There were things that Ms. Knight did that worked crazy great. The entire book was in first person present with chapter alternating between Michael and Rebecca. It made everything more immediate and I found myself sometimes wishing that I could hear what the other person was thinking as well, a sign of my involvement in the story. I was pulled in and caring so deeply what their experiences were.

But more than anything this book was written by a woman who loves writing and writes for the love of words. I was awash with the poetry of her words, with the great canvas she painted using her words as bright and bold colors and evoking landscapes in places, people's histories and emotions. Los Angeles, movie studios, twins and little girl's broken hearts were painted and not just told.

This book was almost perfect. It deserves it's accolades and deserves a wide, wide audience reading it.

Friday, March 26, 2010



I read with horror a post by an writer who wrote for Ellora's Cave. Good lord! The pay must be really good for someone to put up with this:

Now, you have to go through a proposal that must be written in a certain way. If the proposal is accepted you submit the manuscript. If your editor isn’t having a bad day, PMS, or the raving loons, you get a contract. Your title must be approved. Then you go through something arbitrarily called pre-edits. Then you go through first round edits. Then second round edits. Then third round unless the editor isn’t a martinet who thinks she knows all there is to know. Far be it for you to question her, though. You’re basically told to piss off. When she deems your work ‘finished’ then you submit the blurb and the cover request…which must be a certain way…and then the excerpt. You get to see if the editor approves all that. If not, you do it again. All the forms get changed about once a year so you have to make sure you keep up with that.

I have a pretty good paying job now. It's all relative, of course. In the big city it's probably peanuts, but for my little town, it's a very well paying job. And for my pay I work hard and consistently.

But outside of my job, I'm a lazy SOB and I can only say that the royalties must be amazing for someone to put up with this.

Here's the thing - and I don't think it's sour grapes. Writing means something to me. It's a comfort when I'm depressed, it's a shot of adrenalin when I hit something right on. And always it's a pure pleasure, no matter how outdone I get sometimes. I enjoy it, it makes me happy.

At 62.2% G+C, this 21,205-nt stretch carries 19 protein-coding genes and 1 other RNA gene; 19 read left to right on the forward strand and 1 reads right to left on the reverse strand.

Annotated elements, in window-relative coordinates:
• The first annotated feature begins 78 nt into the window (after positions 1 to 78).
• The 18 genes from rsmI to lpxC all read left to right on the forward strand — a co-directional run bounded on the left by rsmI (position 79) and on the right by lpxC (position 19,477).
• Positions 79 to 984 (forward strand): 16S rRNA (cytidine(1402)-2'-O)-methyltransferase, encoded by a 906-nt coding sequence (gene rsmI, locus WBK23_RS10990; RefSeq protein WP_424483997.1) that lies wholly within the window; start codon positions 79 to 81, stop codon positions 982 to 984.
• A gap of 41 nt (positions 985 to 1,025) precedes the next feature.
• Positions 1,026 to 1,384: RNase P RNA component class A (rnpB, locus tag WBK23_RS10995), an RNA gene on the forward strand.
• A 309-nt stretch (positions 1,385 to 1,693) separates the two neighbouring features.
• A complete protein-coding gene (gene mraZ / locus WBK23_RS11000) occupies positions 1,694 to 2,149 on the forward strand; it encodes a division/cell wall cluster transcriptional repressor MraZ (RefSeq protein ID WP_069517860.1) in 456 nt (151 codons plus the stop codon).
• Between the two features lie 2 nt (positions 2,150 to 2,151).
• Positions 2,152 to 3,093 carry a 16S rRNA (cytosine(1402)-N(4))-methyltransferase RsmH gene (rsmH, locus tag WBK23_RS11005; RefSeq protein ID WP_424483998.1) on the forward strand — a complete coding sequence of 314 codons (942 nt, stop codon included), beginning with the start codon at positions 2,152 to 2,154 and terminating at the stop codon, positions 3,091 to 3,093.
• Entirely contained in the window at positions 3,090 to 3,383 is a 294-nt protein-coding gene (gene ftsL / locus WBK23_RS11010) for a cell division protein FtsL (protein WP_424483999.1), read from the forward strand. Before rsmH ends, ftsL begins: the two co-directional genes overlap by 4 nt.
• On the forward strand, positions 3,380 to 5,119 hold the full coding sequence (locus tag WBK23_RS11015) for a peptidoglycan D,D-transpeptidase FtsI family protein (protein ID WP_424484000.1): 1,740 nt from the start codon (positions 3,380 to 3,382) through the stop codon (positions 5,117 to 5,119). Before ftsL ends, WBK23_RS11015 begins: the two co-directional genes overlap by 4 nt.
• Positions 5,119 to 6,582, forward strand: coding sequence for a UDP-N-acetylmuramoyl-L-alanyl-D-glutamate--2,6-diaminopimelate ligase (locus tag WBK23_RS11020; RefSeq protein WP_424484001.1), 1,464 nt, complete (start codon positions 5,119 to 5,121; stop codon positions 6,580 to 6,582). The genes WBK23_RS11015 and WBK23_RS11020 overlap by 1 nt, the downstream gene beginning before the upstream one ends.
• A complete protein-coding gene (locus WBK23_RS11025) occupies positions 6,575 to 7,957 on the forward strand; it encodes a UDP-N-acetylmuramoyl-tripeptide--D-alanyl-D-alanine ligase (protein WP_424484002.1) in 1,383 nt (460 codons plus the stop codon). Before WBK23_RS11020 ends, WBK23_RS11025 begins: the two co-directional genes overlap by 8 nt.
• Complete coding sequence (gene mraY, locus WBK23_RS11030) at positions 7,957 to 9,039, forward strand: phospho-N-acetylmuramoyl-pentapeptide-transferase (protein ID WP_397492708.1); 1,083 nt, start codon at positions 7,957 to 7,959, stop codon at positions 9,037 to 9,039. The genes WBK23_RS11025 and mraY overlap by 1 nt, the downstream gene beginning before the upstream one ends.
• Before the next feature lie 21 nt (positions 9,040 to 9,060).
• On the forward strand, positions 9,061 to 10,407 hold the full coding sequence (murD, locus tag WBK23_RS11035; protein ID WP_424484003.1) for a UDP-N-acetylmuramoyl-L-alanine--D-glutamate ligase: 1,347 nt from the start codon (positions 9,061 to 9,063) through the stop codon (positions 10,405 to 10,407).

Why then would I put all this pressure on myself? To have my fifteen minutes of fame? Hell, that's not a given. I can see myself trudging to my keyboard, making myself do what was once done with joy and without thinking twice.

Maybe it is sour grapes. Maybe I'm making excuses. But I'm just too damn old to be struggling with such shit and for sure, I don't want to lose the rush I get when I get in an experimenting mood. Trying different POVs, crafting a story that is mostly dialogue and that seemed to go over well with the readers, utilizing flashbacks inventively - oh, all sorts of things that probably would not be accepted professionally.

I don't think I'm rigid or too proud to take critiques - I don't think so. But I have enough stress in my life; I have no desire to add to it. Nope. Nuh uh.

I shall relish my ignorance. :-)



To add a little perspective let's note the author of above was anonymouse and posting on Karen Knows Best and there was a discussion of how EC is suffering in the sales department.

This is also the reason that when these two old farts are sending work out to publishers the short old fart (that's ME!) is doing all the work. And the tall one who says y'all just moans about the work.

Now I got to ask y'all, is there anyone who doesn't understand why I have this crazy chocolate addiction?

Still ... I think the dreams of publication pale a little with the work of publication. But the work could well be worth it all to see one's name in print. Just depends on what matters to you, I guess.

Wednesday, March 24, 2010

Lori's Confessions Of an Idea Lady

So I had an idea...

So many conversations begin that way. And it's one of the things that define me. I had an idea. I have lots of ideas. My brain is over-run with ideas.

Almost daily I can think of a great idea for a story. Just this morning I was thinking about a story with a woman who's a personal assistant to a movie star. The star is a Jennifer Lopez type: beautiful, ambitious, Latina. She has an on again/off again relationship with a hot Latin hunk.

The star (who is described by a tabloid as *fat* because she has curves) hires a private chef to put her on a diet. The assistant then finds herself caught between the chef and the Latin hunk.

Cute idea, huh? It has the possibility of doing a little media jabbing and playing with the ideas of weight. The female star can be a great character for a variety of reasons while the assistant can be empathetic and more every woman.

Oh that's just today's idea. Yesterday I had an idea involving two best friends...

Most of these ideas are do-able. Some might even be brilliant. And yet so few even get attempted and most die at about the 3000 word mark.

I don't know if I'm waiting for THE story that I just must write or if the ideas are the extent of my creativity.

It's not always easy being the idea lady.


It can be a great thing to be recognized as an Idea Lady. It's part of who you are: imaginative, optimistic, enduring. I hope one day Mollie knows how lucky she is that her Mom is an Idea Lady.

As for me, I make shameless use of you. I'd apologize but I think you like it as much as I do. Excited conversations, hurried writing because we can't write fast enough.

Most times I can't buy an idea; the few times I come up with one, I rely on you to make it even better, to take the story in directions I never considered.